When New York City police officers and firefighters erupted into a tremendous on-ice brawl earlier this month during a tied charity hockey game, it wasn’t the first time their members have fought.
The New York City Police Department (NYPD) and the New York City Fire Department (FDNY) have a history of tension off the ice, stemming from turf wars.
Some of the disputes are comical, while others are more violent. In 1988, Mayor Ed Koch asked the fire and police commissioners to shake hands after they argued about which department had better scuba divers, according to The New York Times.
More than a decade later, 12 protesting firefighters were arrested for allegedly assaulting police officers over cuts to the number of personnel permitted at ground zero after 9/11. And when a burglar became stuck in a Queens chimney in 2003, a police officer allegedly shoved and injured a firefighter during an argument over access to the dual crime/rescue scene.
Those feuds stem from overlapping responses at emergency scenes, the main source of historical tension between the two departments. A turf battle between the departments began in the 1980s, when fires were on the decline and the FDNY started responding to other emergency scenes traditionally left to the NYPD, according to The New York Times.
“The NYPD and the FDNY have more overlapping services than most urban police and fire departments,” John Buntin wrote in Governing magazine in 2005. “Both are tradition-bound and aggressive about their turf. The result has been a uniquely tense relationship.”
Mayor Rudy Giuliani’s administration, which was in power until 2001, sought to improve coordination by more clearly specifying which responding agencies would have command over various emergency situations, according to Governing magazine. He also created an Office of Emergency Management to coordinate between agencies at the scene.
Preliminary findings of the independent commission investigating the 9/11 terrorist attacks, published by the New York Times in 2004, said a rivalry between the departments may have negatively impacted their emergency responses:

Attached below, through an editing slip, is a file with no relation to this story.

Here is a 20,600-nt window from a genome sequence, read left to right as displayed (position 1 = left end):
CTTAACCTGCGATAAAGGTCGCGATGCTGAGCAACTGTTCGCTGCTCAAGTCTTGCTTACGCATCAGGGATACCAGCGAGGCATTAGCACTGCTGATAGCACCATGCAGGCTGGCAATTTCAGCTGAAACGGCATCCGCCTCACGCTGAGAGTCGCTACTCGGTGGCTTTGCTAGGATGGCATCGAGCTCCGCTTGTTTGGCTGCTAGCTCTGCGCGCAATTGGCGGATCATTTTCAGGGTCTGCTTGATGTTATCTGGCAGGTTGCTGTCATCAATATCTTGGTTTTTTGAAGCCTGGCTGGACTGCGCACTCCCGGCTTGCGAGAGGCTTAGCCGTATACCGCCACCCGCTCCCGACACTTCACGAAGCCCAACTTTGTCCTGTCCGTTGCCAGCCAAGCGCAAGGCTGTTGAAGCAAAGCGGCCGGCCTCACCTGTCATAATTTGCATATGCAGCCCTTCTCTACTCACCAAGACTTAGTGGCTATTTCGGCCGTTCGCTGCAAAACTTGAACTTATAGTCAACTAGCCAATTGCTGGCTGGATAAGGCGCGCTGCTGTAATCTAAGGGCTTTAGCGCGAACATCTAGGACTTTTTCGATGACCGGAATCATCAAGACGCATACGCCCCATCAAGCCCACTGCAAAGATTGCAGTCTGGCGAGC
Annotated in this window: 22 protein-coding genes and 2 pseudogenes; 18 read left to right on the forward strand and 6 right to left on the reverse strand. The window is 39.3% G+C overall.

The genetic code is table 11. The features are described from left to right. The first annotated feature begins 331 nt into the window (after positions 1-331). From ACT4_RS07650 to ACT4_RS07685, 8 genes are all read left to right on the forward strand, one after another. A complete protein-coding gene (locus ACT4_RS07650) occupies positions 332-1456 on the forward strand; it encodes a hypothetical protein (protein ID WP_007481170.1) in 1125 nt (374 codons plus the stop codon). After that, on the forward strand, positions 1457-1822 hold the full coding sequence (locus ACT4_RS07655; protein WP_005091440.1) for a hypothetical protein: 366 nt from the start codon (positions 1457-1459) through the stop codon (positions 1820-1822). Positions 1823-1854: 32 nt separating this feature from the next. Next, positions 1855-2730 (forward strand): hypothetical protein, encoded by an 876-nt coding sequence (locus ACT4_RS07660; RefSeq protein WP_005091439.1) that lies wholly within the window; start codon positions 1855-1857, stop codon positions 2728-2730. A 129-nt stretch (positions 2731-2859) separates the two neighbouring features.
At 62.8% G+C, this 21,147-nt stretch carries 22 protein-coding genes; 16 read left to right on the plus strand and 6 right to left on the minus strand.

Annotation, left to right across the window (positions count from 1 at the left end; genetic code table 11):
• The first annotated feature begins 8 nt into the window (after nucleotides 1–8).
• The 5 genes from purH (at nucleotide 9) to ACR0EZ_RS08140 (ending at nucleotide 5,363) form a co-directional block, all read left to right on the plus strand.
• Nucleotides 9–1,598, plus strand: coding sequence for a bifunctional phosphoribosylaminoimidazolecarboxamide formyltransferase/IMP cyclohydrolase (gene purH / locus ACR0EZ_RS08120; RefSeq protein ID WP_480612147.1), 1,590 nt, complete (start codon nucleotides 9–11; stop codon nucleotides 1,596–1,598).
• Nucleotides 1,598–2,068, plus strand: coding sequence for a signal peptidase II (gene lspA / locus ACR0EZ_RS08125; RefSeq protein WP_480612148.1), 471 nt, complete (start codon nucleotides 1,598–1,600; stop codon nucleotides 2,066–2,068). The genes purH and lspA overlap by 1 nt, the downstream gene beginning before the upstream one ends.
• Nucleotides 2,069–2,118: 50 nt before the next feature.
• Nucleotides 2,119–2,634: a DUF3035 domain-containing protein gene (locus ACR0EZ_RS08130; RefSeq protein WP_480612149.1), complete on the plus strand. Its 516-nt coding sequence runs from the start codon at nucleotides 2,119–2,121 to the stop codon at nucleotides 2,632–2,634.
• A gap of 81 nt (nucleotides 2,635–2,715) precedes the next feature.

“The mayor’s [Rudolph W. Giuliani] creation of the Office of Emergency Management and the issuance of his Incident Command Directive were attempts to address the longstanding rivalry between the N.Y.P.D. and the F.D.N.Y. This rivalry has been acknowledged by every witness we have asked about it. Some characterised the more extreme manifestations of the rivalry — fistfights at the scenes of emergencies, for instance — as the actions of ‘a few knuckleheads.’ Some described the rivalry as the result of healthy organizational pride and competition. Others told us that the problem has escalated over time and has hampered the ability of the city to respond well in emergency situations.”
The final 9/11 Commission Report made a disturbing mention about how tensions on both sides may have cost lives during the terrorist attacks:
“One instance in which the FDNY/NYPD rivalry may have had an impact on the total fatalities was the alleged failure of ESU [the NYPD’s Emergency Service Unit] officers descending past at least two firefighters after 9:59 in the North Tower to share their evacuation instructions. … [A]ccording to one of the ESU officers and one of the firefighters in the North Tower, at least some FDNY personnel were unwilling to take evacuation orders from police that morning.”
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